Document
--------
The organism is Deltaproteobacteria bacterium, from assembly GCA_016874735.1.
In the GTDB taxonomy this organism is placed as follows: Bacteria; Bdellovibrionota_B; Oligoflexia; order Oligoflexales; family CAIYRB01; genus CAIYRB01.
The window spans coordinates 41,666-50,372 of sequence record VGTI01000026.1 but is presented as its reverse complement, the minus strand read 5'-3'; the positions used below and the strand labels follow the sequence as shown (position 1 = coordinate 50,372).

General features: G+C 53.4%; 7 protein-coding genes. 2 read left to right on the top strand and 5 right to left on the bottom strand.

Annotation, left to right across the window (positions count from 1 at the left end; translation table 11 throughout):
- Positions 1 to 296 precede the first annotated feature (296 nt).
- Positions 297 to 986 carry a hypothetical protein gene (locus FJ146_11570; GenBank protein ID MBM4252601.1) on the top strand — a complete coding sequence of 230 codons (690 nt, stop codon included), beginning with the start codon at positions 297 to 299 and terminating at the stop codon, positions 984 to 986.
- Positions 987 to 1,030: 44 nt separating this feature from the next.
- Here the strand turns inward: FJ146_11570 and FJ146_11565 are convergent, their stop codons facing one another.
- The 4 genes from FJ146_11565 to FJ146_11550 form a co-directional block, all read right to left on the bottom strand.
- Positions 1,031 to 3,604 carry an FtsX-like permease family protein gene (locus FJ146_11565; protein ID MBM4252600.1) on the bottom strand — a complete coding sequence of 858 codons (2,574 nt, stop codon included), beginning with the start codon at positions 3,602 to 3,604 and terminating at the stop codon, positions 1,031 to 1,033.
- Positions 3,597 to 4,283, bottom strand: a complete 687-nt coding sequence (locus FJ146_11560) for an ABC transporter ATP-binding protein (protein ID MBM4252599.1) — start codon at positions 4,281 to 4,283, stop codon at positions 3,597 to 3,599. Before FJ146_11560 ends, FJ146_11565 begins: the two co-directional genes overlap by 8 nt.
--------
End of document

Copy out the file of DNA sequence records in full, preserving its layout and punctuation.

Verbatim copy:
The organism is Deltaproteobacteria bacterium, from assembly GCA_016874735.1.
In the GTDB taxonomy this organism is placed as follows: Bacteria; Bdellovibrionota_B; Oligoflexia; order Oligoflexales; family CAIYRB01; genus CAIYRB01.
The window spans coordinates 41,666-50,372 of sequence record VGTI01000026.1 but is presented as its reverse complement, the minus strand read 5'-3'; the positions used below and the strand labels follow the sequence as shown (position 1 = coordinate 50,372).

General features: G+C 53.4%; 7 protein-coding genes. 2 read left to right on the top strand and 5 right to left on the bottom strand.

Annotation, left to right across the window (positions count from 1 at the left end; translation table 11 throughout):
- Positions 1 to 296 precede the first annotated feature (296 nt).
- Positions 297 to 986 carry a hypothetical protein gene (locus FJ146_11570; GenBank protein ID MBM4252601.1) on the top strand — a complete coding sequence of 230 codons (690 nt, stop codon included), beginning with the start codon at positions 297 to 299 and terminating at the stop codon, positions 984 to 986.
- Positions 987 to 1,030: 44 nt separating this feature from the next.
- Here the strand turns inward: FJ146_11570 and FJ146_11565 are convergent, their stop codons facing one another.
- The 4 genes from FJ146_11565 to FJ146_11550 form a co-directional block, all read right to left on the bottom strand.
- Positions 1,031 to 3,604 carry an FtsX-like permease family protein gene (locus FJ146_11565; protein ID MBM4252600.1) on the bottom strand — a complete coding sequence of 858 codons (2,574 nt, stop codon included), beginning with the start codon at positions 3,602 to 3,604 and terminating at the stop codon, positions 1,031 to 1,033.
- Positions 3,597 to 4,283, bottom strand: a complete 687-nt coding sequence (locus FJ146_11560) for an ABC transporter ATP-binding protein (protein ID MBM4252599.1) — start codon at positions 4,281 to 4,283, stop codon at positions 3,597 to 3,599. Before FJ146_11560 ends, FJ146_11565 begins: the two co-directional genes overlap by 8 nt.